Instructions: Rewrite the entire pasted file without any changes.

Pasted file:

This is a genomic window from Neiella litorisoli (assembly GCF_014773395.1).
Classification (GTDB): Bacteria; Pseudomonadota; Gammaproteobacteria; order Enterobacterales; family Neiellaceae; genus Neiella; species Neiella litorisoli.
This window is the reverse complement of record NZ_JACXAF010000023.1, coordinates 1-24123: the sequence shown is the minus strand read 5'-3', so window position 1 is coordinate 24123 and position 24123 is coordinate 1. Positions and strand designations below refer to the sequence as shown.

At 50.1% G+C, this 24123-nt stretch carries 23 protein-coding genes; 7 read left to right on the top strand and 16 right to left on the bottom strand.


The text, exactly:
This is a genomic window from Neiella litorisoli (assembly GCF_014773395.1).
Classification (GTDB): Bacteria; Pseudomonadota; Gammaproteobacteria; order Enterobacterales; family Neiellaceae; genus Neiella; species Neiella litorisoli.
This window is the reverse complement of record NZ_JACXAF010000023.1, coordinates 1-24123: the sequence shown is the minus strand read 5'-3', so window position 1 is coordinate 24123 and position 24123 is coordinate 1. Positions and strand designations below refer to the sequence as shown.

At 50.1% G+C, this 24123-nt stretch carries 23 protein-coding genes; 7 read left to right on the top strand and 16 right to left on the bottom strand.